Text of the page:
The Sun Princess by North Vancouver artist Keith Campbell. This painting was commissioned in 1994 by the father of the current proprietor of the Peg General Store on Commercial Drive. The Peg shopkeeper reminisced how his father used to live at International Plaza in North Vancouver with a great view of the Lions Gate Bridge. When he moved up to Lynn Valley, he missed seeing the ships coming in and out of the Burrard Inlet, so he commissioned this painting! I cannot find any biographical information about Keith Campbell, but perhaps this is him? Any additional comments would be appreciated!
This is a particularly nostalgic view, depicting the ship known as the Sun Princess circa 1974-1988. Originally built as the Spirit of London wikipedia tells us it was an Italian built cruise ship put into service in 1972. More lore from wikipedia:
The ship appeared in the 1975 Columbo episode “Troubled Waters”, guest starring Robert Vaughn, as well as in Herbie Goes Bananas (1980). She was also featured in at least one episode of The Love Boat involving a competition between Captain Stubing of the Pacific Princess and the captain of the Sun Princess.
The current ship named the Sun Princess also built in Italy had her maiden voyage on December 2, 1995. Thanks to the Peg General Store for this great nautical gem! ps: the painting is available for sale!
The Lions Gate Bridge, with Stanley Park to the right, seen from the North Shore. This painting by Lyttle is dated 1980; I am unable to determine who this might have been, so any suggestions would be appreciated. Thanks!
Coast Mountain Bus Company employees bid farewell to Oakridge Transit Centre, August 2006, a specially commissioned card by illustrator Barb Wood, who has been frequently featured here, and who has frequently included public transit in her artwork.
I got a behind the scenes tour of the Oakridge garage on one of the Trams excursions back in 2008, on the last ride of the E901/902 Flyers. Photos here.
Card courtesy of an insider at Translink. Thanks, eh!
Vancouver Magazine from October, 1997 illustrated by Ken Steacy. This was Ken’s first collaboration with Douglas Coupland, and was the foldout centrespread from the magazine that Doug guest edited titled “The Bridge That Keeps On Going”.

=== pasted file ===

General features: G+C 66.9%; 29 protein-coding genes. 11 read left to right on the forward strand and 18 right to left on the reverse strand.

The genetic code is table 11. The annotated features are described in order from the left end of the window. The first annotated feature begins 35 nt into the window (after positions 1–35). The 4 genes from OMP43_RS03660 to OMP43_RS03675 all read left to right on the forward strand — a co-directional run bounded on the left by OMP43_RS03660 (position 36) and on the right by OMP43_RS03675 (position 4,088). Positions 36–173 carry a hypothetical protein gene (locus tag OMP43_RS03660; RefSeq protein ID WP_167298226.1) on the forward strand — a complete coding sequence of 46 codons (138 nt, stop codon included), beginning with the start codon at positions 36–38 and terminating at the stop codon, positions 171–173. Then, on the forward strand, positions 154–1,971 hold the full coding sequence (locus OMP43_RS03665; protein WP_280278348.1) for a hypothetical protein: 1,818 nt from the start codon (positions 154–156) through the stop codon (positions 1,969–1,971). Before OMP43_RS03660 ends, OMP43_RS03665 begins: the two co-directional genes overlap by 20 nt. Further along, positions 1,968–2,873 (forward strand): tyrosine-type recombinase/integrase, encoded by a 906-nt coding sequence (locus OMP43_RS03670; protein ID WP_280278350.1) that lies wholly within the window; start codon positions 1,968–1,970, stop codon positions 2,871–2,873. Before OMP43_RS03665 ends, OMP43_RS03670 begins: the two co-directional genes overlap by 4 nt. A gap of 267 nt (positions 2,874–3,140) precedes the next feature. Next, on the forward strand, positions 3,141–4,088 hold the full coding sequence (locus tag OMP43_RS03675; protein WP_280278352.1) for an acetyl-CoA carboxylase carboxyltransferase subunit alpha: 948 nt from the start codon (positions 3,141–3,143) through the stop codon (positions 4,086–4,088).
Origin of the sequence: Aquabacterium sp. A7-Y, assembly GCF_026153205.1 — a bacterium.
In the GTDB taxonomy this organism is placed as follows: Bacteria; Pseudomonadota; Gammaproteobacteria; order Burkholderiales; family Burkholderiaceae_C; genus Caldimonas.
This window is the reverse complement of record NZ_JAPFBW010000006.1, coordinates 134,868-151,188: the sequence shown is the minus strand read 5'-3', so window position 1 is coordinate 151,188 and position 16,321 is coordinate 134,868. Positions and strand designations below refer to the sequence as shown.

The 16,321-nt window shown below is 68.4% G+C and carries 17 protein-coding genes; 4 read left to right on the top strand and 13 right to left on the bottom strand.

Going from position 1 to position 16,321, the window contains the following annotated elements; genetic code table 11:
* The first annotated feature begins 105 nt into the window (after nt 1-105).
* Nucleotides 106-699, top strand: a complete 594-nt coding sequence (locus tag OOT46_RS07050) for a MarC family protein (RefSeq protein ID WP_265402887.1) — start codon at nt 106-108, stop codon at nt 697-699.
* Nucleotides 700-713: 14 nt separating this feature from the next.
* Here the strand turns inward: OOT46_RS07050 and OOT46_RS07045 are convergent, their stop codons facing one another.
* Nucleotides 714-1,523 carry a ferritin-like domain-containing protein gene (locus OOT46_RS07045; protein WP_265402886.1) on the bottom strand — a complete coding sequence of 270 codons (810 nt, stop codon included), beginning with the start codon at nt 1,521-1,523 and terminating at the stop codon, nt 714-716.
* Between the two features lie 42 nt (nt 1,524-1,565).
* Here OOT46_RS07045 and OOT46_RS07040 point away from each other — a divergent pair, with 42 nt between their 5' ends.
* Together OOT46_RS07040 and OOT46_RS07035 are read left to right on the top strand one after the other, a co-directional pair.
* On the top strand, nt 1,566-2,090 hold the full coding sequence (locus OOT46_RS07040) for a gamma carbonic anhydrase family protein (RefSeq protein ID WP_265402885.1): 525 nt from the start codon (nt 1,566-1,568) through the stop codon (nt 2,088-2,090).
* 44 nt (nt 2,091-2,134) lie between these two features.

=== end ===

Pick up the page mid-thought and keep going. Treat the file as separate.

Lions Gateway to Vancouver, a vintage advertising decal from CKLG, on ebay.
Perhaps my favourite school yearbook ever, the 1940-41 Lord Selkirk Annual, artfully decorated with woodcuts throughout. Inside, this woodcut of the pacific coast by Jean Ortlieb was achieved when she was just age 14. Thanks again to Neil Whaley for sharing this with me!
The New Westminster parkade, with the Pattullo Bridge in the background, painted by Gordon Kit Thorne on February 17, 1959. The Westminster Pier Park offers a much improved vantage point from a similar angle. For those who have seen the movie Shooter, the FBI were shooting at Mark Wahlberg from the west side of the same parkade just before he backs his car into the Fraser River. I was working behind the scenes for this film shoot. More about the history of the parkade from the newwestnewsleader.com:
The parkade’s origins date back to Oct. 25, 1954 when the Downtown merchants met with the city to create off-street parking facilities similar to that being done in Vancouver, according to research done by historians Archie and Dale Miller.
The merchants were fearful hordes of consumers would head to a new phenomena—shopping malls—instead. The estimated cost was $500,000 and it was to be financed by a special tax on property owners in the area.
They eventually decided to build it over Front Street and it was opened Feb. 25, 1959. It was billed as the first over-the-street parking ramp in North America. An addition on the east end was completed in 1966.
The painting recently sold for $62 on ebay after a heated series of bids.
The Port of Vancouver, a painting by North Vancouver artist Ken Foster for the cover of BC Motorist Magazine, September / October 1963. This is not the same Ken Foster you may have encountered on the streets of Vancouver today. Unfortunately, I haven’t found much more info about the Ken Foster of the 1960s, so I will have to keep digging.